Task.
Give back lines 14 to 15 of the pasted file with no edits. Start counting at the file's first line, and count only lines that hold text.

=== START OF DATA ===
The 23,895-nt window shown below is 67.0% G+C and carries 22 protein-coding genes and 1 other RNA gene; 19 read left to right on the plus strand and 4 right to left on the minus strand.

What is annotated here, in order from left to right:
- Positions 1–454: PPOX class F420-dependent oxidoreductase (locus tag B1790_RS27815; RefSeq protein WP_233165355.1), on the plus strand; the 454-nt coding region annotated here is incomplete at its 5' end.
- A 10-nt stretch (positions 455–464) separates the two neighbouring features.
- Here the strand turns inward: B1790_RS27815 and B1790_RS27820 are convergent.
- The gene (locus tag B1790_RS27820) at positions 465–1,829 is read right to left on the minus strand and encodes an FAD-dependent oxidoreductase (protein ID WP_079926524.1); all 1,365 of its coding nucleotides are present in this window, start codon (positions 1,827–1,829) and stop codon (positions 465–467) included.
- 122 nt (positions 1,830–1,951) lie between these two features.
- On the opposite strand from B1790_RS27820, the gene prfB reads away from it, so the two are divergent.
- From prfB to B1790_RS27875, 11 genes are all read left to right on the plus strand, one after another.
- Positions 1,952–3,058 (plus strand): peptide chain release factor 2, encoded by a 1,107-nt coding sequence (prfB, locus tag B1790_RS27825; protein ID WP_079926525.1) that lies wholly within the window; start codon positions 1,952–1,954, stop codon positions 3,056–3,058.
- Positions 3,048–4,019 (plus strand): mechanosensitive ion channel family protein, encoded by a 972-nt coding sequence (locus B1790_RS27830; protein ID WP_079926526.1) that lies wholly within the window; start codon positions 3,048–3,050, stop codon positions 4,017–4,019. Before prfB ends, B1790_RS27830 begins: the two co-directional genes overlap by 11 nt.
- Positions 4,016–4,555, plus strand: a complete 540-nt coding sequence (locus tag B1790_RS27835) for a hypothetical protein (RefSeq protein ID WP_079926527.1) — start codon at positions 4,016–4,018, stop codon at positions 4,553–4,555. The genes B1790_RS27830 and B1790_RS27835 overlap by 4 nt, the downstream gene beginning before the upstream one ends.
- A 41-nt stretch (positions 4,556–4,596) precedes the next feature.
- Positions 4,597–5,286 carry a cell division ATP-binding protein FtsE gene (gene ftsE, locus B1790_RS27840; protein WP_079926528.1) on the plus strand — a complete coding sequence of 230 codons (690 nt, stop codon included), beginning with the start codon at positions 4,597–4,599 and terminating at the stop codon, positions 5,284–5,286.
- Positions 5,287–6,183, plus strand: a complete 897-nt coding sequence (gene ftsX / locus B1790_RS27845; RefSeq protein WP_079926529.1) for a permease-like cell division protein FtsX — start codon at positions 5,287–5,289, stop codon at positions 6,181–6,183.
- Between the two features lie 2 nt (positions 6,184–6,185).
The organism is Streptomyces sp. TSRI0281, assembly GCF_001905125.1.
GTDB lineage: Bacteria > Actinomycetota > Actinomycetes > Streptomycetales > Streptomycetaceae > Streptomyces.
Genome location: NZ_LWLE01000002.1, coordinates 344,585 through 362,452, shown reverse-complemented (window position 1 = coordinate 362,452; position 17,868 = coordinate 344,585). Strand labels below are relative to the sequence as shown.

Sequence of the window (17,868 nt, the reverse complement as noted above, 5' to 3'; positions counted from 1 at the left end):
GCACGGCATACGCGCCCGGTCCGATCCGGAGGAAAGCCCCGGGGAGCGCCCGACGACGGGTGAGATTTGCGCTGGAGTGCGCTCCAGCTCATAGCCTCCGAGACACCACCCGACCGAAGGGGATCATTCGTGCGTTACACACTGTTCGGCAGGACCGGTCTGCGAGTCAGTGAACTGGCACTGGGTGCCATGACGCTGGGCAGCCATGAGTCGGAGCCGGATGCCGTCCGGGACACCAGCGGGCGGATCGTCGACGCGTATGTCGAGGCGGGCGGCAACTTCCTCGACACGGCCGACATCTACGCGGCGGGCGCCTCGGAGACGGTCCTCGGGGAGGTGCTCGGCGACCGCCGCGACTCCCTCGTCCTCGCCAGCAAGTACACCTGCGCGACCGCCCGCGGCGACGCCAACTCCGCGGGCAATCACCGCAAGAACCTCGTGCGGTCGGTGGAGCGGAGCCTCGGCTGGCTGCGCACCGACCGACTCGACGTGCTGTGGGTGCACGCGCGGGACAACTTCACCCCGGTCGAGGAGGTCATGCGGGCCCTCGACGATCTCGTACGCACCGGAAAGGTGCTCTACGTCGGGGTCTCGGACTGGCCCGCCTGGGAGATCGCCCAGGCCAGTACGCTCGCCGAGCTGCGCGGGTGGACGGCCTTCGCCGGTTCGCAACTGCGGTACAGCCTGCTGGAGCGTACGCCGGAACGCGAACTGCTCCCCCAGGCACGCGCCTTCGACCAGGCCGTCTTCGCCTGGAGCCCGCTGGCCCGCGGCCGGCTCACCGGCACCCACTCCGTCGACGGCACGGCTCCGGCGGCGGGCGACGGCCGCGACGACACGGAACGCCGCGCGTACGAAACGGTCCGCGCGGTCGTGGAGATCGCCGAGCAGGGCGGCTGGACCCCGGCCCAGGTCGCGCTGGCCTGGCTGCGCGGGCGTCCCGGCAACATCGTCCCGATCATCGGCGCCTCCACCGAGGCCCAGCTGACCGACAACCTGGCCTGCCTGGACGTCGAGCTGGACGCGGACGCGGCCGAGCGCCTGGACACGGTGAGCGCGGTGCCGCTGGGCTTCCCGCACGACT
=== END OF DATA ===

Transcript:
- Positions 4,597–5,286 carry a cell division ATP-binding protein FtsE gene (gene ftsE, locus B1790_RS27840; protein WP_079926528.1) on the plus strand — a complete coding sequence of 230 codons (690 nt, stop codon included), beginning with the start codon at positions 4,597–4,599 and terminating at the stop codon, positions 5,284–5,286.
- Positions 5,287–6,183, plus strand: a complete 897-nt coding sequence (gene ftsX / locus B1790_RS27845; RefSeq protein WP_079926529.1) for a permease-like cell division protein FtsX — start codon at positions 5,287–5,289, stop codon at positions 6,181–6,183.